(2) Such an order shall bind in the hands of the garnishee as from the service of the order on him any debt specified in the order or so much thereof as may be so specified.
8. Any payment made by a garnishee in compliance with an order absolute under this order, and any execution levied against him in pursuance of such an order, shall be a valid discharge of his liability to the judgment debtor to the extent of the amount paid or levied notwithstanding that the garnishee proceedings are subsequently set aside or the judgment or order from which they arose reversed."
12. Part 72 of the Civil Procedure Rules 1998 came into effect on 25 March 2002. Entitled "Third Party Debt Orders" this Part replaced Order 49. But although the terminology was changed, the nature of the procedure was not, as is clear from rules 72.1(1), 72.2(1) and (2), 72.4 and 72.9:
"Scope of this Part and interpretation
72.1(1) This Part contains rules which provide for a judgment creditor to obtain an order for the payment to him of money which a third party who is within the jurisdiction owes to the judgment debtor.
72.2(1) Upon the application of a judgment creditor, the court may make an order (a 'final third party debt order') requiring a third party to pay to the judgment creditor -
(a) the amount of any debt due or accruing due to the judgment debtor from the third party; or
(b) so much of that debt as is sufficient to satisfy the judgment debt and the judgment creditor's costs of the application.
(2) The court will not make an order under paragraph 1 without first making an order (an 'interim third party debt order') as provided by rule 72.4(2).
Interim third party debt order
72.4(1) An application for a third party debt order will initially be dealt with by a judge without a hearing.
(2) The judge may make an interim third party debt order -
(a) fixing a hearing to consider whether to make a final third party debt order; and
(b) directing that until that hearing the third party must not make any payment which reduces the amount he owes the judgment debtor to less than the amount specified in the order.
(3) An interim third party debt order will specify the amount of money which the third party must retain, which will be the total of -
(a) the amount of money remaining due to the judgment creditor under the judgment or order; or
(b) an amount for the judgment creditor's fixed costs of the application, as specified in the relevant practice direction.
(4) An interim third party debt order becomes binding on a third party when it is served on him.
(5) The date of the hearing to consider the application shall be not less than 28 days after the interim third party debt order is made.
72.9(1) A final third party debt order shall be enforceable as an order to pay money.
(a) the third party pays money to the judgment creditor in compliance with a third party debt order; or
(b) the order is enforced against him,
the third party shall, to the extent of the amount paid by him or realised by enforcement against him, be discharged from his debt to the judgment debtor.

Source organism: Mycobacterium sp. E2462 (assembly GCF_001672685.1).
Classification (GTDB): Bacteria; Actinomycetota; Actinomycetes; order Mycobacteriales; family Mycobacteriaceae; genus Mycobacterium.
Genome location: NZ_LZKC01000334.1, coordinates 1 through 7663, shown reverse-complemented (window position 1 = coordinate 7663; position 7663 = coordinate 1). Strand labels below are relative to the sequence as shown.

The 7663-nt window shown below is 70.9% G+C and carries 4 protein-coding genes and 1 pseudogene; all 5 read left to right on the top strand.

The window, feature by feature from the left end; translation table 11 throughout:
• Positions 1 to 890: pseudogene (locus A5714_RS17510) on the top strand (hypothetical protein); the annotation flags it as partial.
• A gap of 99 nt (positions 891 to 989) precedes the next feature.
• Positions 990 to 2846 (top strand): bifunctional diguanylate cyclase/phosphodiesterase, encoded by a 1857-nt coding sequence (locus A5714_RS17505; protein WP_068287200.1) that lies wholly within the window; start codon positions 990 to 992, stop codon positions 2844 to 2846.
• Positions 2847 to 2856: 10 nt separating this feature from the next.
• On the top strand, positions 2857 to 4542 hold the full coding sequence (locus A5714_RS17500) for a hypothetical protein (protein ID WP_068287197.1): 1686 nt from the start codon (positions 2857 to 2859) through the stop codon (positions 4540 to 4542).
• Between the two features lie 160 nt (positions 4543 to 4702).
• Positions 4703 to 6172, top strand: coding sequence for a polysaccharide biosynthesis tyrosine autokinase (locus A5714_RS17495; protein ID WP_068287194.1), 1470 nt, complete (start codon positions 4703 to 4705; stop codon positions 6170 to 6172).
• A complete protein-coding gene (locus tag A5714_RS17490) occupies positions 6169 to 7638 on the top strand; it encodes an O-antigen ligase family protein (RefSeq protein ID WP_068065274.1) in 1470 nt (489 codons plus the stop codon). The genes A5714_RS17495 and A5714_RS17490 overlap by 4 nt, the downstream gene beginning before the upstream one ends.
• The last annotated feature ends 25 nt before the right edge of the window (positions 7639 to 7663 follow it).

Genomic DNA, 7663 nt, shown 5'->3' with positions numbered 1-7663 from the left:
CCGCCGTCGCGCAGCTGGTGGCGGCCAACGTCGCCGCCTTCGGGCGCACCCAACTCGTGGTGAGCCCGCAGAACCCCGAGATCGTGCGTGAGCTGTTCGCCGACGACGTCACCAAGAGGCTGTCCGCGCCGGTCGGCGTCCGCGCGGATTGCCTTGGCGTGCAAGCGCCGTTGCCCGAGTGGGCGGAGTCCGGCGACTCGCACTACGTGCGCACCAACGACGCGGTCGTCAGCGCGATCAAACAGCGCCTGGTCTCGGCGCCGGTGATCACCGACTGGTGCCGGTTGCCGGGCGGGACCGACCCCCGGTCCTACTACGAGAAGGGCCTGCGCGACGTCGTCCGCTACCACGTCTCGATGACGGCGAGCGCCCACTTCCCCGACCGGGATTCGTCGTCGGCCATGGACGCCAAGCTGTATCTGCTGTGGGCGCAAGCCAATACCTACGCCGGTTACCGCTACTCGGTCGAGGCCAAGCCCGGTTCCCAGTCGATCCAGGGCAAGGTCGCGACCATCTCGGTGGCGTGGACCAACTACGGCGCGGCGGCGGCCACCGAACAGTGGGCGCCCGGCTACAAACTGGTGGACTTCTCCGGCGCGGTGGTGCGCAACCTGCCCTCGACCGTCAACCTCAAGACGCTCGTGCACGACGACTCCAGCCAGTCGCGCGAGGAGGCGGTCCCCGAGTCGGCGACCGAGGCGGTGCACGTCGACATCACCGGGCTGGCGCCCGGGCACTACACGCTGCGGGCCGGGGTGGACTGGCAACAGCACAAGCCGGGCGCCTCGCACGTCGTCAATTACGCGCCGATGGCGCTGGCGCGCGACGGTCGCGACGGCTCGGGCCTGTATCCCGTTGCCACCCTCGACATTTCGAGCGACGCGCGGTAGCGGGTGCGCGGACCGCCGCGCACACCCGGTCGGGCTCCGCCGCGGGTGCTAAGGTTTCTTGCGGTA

(3) Paragraph (2) applies even if the third party debt order, or the original judgment or order against the judgment debtor, is later set aside."
13. As the cited provisions made clear, the procedure has from the beginning made provision for a two-stage process, first an order nisi or interim order, then an order absolute or final order. The decided cases leave no room for doubt about the legal effect of each of these orders.
14. Section 62 of the 1854 Act describes the order nisi as binding the judgment debtor's chose in action in the hands of the garnishee. The effect of the order, as Chitty J put in Re General Horticultural Company, Ex p Whitehouse (1886) 32 Ch D 512, 515, is "to give the judgment creditor execution against the debts owing to his debtor". In Rogers v Whiteley  AC 118 Lord Halsbury LC spoke (p 121) of the order attaching all debts, and Lord Watson (p 122) said:
"The effect of an order attaching 'all debts' owing or accruing due by [the garnishee] to the judgment debtor is to make the garnishee custodier for the Court of the whole funds attached; and he cannot, except at his own peril, part with any of those funds without the sanction of the Court."
As Lord Morris put it (page 123),
". . . all debts due and owing by the above-named garnishee are attached to answer the judgment creditor's demand - that is, they are all captured for the purpose of afterwards answering that demand."
In Galbraith v Grimshaw and Baxter  1 KB 339, Farwell LJ pointed out that the order nisi
"does not, it is true, operate as a transfer of the property in the debt, but it is an equitable charge on it, and the garnishee cannot pay the debt to any one but the garnishor without incurring the risk of having to pay it over again to the creditor."
Atkin LJ made the same point in Joachimson v Swiss Bank Corporation  3 KB 110, 131:
"The service of the order nisi binds the debt in the hands of the garnishee - that is, it creates a charge in favour of the judgment creditor."
The point was again made by Lord Denning MR in Choice Investments Ltd v Jeromnimon  QB 149, 155: